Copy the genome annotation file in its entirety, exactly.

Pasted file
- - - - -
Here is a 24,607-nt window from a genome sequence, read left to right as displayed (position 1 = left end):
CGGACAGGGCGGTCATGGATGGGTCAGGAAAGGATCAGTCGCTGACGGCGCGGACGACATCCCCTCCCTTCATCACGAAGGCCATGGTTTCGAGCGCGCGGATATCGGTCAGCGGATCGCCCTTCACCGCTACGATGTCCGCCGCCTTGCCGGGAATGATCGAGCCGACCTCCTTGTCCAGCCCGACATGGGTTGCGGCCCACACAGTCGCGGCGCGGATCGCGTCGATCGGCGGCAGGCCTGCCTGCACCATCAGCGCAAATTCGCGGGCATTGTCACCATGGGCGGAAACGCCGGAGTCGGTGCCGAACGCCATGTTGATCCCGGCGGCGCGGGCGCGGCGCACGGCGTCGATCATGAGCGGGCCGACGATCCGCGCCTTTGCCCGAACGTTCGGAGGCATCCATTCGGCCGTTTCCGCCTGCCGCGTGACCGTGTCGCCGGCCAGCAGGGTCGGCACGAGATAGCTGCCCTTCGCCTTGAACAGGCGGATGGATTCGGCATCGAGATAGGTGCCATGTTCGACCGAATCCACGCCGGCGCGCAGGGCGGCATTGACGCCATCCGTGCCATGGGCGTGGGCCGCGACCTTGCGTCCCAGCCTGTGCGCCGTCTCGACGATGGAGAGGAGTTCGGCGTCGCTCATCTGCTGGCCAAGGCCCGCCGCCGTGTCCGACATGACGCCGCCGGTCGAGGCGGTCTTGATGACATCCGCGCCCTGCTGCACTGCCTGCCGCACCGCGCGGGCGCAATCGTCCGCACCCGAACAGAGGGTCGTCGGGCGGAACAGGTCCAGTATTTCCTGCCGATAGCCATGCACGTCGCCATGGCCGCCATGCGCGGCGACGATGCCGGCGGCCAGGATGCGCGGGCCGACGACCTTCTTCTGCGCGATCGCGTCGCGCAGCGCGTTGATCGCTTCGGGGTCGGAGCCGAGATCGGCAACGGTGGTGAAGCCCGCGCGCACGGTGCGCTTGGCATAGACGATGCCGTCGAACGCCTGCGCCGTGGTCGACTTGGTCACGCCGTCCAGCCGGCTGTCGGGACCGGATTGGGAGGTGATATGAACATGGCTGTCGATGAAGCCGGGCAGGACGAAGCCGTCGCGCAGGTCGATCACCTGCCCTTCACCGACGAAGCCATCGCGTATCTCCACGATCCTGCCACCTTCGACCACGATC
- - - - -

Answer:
Here is a 24,607-nt window from a genome sequence, read left to right as displayed (position 1 = left end):
CGGACAGGGCGGTCATGGATGGGTCAGGAAAGGATCAGTCGCTGACGGCGCGGACGACATCCCCTCCCTTCATCACGAAGGCCATGGTTTCGAGCGCGCGGATATCGGTCAGCGGATCGCCCTTCACCGCTACGATGTCCGCCGCCTTGCCGGGAATGATCGAGCCGACCTCCTTGTCCAGCCCGACATGGGTTGCGGCCCACACAGTCGCGGCGCGGATCGCGTCGATCGGCGGCAGGCCTGCCTGCACCATCAGCGCAAATTCGCGGGCATTGTCACCATGGGCGGAAACGCCGGAGTCGGTGCCGAACGCCATGTTGATCCCGGCGGCGCGGGCGCGGCGCACGGCGTCGATCATGAGCGGGCCGACGATCCGCGCCTTTGCCCGAACGTTCGGAGGCATCCATTCGGCCGTTTCCGCCTGCCGCGTGACCGTGTCGCCGGCCAGCAGGGTCGGCACGAGATAGCTGCCCTTCGCCTTGAACAGGCGGATGGATTCGGCATCGAGATAGGTGCCATGTTCGACCGAATCCACGCCGGCGCGCAGGGCGGCATTGACGCCATCCGTGCCATGGGCGTGGGCCGCGACCTTGCGTCCCAGCCTGTGCGCCGTCTCGACGATGGAGAGGAGTTCGGCGTCGCTCATCTGCTGGCCAAGGCCCGCCGCCGTGTCCGACATGACGCCGCCGGTCGAGGCGGTCTTGATGACATCCGCGCCCTGCTGCACTGCCTGCCGCACCGCGCGGGCGCAATCGTCCGCACCCGAACAGAGGGTCGTCGGGCGGAACAGGTCCAGTATTTCCTGCCGATAGCCATGCACGTCGCCATGGCCGCCATGCGCGGCGACGATGCCGGCGGCCAGGATGCGCGGGCCGACGACCTTCTTCTGCGCGATCGCGTCGCGCAGCGCGTTGATCGCTTCGGGGTCGGAGCCGAGATCGGCAACGGTGGTGAAGCCCGCGCGCACGGTGCGCTTGGCATAGACGATGCCGTCGAACGCCTGCGCCGTGGTCGACTTGGTCACGCCGTCCAGCCGGCTGTCGGGACCGGATTGGGAGGTGATATGAACATGGCTGTCGATGAAGCCGGGCAGGACGAAGCCGTCGCGCAGGTCGATCACCTGCCCTTCACCGACGAAGCCATCGCGTATCTCCACGATCCTGCCACCTTCGACCACGATC